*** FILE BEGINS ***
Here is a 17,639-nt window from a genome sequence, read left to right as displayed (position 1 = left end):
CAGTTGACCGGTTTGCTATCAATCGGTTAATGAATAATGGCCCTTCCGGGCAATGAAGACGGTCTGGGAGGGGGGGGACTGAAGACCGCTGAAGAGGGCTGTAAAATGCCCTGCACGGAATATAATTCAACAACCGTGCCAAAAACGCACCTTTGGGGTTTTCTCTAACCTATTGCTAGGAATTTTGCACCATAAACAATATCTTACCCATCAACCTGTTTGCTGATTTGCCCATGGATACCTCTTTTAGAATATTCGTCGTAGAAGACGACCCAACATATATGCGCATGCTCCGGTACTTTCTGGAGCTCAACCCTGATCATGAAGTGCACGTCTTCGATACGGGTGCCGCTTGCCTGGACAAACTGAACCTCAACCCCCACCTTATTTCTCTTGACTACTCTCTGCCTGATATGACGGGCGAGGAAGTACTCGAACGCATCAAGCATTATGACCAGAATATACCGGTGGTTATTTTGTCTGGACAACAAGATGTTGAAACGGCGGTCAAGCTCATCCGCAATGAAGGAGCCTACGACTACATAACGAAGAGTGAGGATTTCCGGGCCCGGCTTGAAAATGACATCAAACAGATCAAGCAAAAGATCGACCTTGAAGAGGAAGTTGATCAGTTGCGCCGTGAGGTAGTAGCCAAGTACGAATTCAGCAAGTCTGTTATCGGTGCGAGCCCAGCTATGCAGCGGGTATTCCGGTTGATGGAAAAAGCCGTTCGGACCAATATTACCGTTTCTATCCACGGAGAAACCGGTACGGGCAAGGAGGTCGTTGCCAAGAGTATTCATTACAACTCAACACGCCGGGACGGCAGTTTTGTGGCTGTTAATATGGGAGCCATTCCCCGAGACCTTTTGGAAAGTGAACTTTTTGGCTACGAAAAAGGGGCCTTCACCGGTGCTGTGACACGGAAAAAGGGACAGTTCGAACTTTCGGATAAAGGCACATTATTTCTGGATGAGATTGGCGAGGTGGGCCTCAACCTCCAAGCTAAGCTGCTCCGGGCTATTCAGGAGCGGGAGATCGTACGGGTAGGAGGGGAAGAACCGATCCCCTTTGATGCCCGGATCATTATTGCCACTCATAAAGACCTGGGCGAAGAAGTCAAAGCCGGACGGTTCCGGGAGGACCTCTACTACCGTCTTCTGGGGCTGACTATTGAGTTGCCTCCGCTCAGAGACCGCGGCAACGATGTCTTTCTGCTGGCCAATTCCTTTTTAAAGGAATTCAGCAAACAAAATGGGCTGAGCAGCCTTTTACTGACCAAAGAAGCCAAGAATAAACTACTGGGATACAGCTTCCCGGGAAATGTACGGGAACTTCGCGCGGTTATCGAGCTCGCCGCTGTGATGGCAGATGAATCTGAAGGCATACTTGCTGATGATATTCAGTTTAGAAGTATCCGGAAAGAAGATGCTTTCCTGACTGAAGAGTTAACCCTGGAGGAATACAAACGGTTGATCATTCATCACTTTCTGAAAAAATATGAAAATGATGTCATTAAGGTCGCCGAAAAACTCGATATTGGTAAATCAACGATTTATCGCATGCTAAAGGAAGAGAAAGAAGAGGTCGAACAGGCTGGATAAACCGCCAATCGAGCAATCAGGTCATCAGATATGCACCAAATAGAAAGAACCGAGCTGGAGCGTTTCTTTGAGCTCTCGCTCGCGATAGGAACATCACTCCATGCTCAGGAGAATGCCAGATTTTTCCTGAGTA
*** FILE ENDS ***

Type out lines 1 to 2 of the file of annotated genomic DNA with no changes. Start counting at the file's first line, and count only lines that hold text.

Here is a 17,639-nt window from a genome sequence, read left to right as displayed (position 1 = left end):
CAGTTGACCGGTTTGCTATCAATCGGTTAATGAATAATGGCCCTTCCGGGCAATGAAGACGGTCTGGGAGGGGGGGGACTGAAGACCGCTGAAGAGGGCTGTAAAATGCCCTGCACGGAATATAATTCAACAACCGTGCCAAAAACGCACCTTTGGGGTTTTCTCTAACCTATTGCTAGGAATTTTGCACCATAAACAATATCTTACCCATCAACCTGTTTGCTGATTTGCCCATGGATACCTCTTTTAGAATATTCGTCGTAGAAGACGACCCAACATATATGCGCATGCTCCGGTACTTTCTGGAGCTCAACCCTGATCATGAAGTGCACGTCTTCGATACGGGTGCCGCTTGCCTGGACAAACTGAACCTCAACCCCCACCTTATTTCTCTTGACTACTCTCTGCCTGATATGACGGGCGAGGAAGTACTCGAACGCATCAAGCATTATGACCAGAATATACCGGTGGTTATTTTGTCTGGACAACAAGATGTTGAAACGGCGGTCAAGCTCATCCGCAATGAAGGAGCCTACGACTACATAACGAAGAGTGAGGATTTCCGGGCCCGGCTTGAAAATGACATCAAACAGATCAAGCAAAAGATCGACCTTGAAGAGGAAGTTGATCAGTTGCGCCGTGAGGTAGTAGCCAAGTACGAATTCAGCAAGTCTGTTATCGGTGCGAGCCCAGCTATGCAGCGGGTATTCCGGTTGATGGAAAAAGCCGTTCGGACCAATATTACCGTTTCTATCCACGGAGAAACCGGTACGGGCAAGGAGGTCGTTGCCAAGAGTATTCATTACAACTCAACACGCCGGGACGGCAGTTTTGTGGCTGTTAATATGGGAGCCATTCCCCGAGACCTTTTGGAAAGTGAACTTTTTGGCTACGAAAAAGGGGCCTTCACCGGTGCTGTGACACGGAAAAAGGGACAGTTCGAACTTTCGGATAAAGGCACATTATTTCTGGATGAGATTGGCGAGGTGGGCCTCAACCTCCAAGCTAAGCTGCTCCGGGCTATTCAGGAGCGGGAGATCGTACGGGTAGGAGGGGAAGAACCGATCCCCTTTGATGCCCGGATCATTATTGCCACTCATAAAGACCTGGGCGAAGAAGTCAAAGCCGGACGGTTCCGGGAGGACCTCTACTACCGTCTTCTGGGGCTGACTATTGAGTTGCCTCCGCTCAGAGACCGCGGCAACGATGTCTTTCTGCTGGCCAATTCCTTTTTAAAGGAATTCAGCAAACAAAATGGGCTGAGCAGCCTTTTACTGACCAAAGAAGCCAAGAATAAACTACTGGGATACAGCTTCCCGGGAAATGTACGGGAACTTCGCGCGGTTATCGAGCTCGCCGCTGTGATGGCAGATGAATCTGAAGGCATACTTGCTGATGATATTCAGTTTAGAAGTATCCGGAAAGAAGATGCTTTCCTGACTGAAGAGTTAACCCTGGAGGAATACAAACGGTTGATCATTCATCACTTTCTGAAAAAATATGAAAATGATGTCATTAAGGTCGCCGAAAAACTCGATATTGGTAAATCAACGATTTATCGCATGCTAAAGGAAGAGAAAGAAGAGGTCGAACAGGCTGGATAAACCGCCAATCGAGCAATCAGGTCATCAGATATGCACCAAATAGAAAGAACCGAGCTGGAGCGTTTCTTTGAGCTCTCGCTCGCGATAGGAACATCACTCCATGCTCAGGAGAATGCCAGATTTTTCCTGAGTA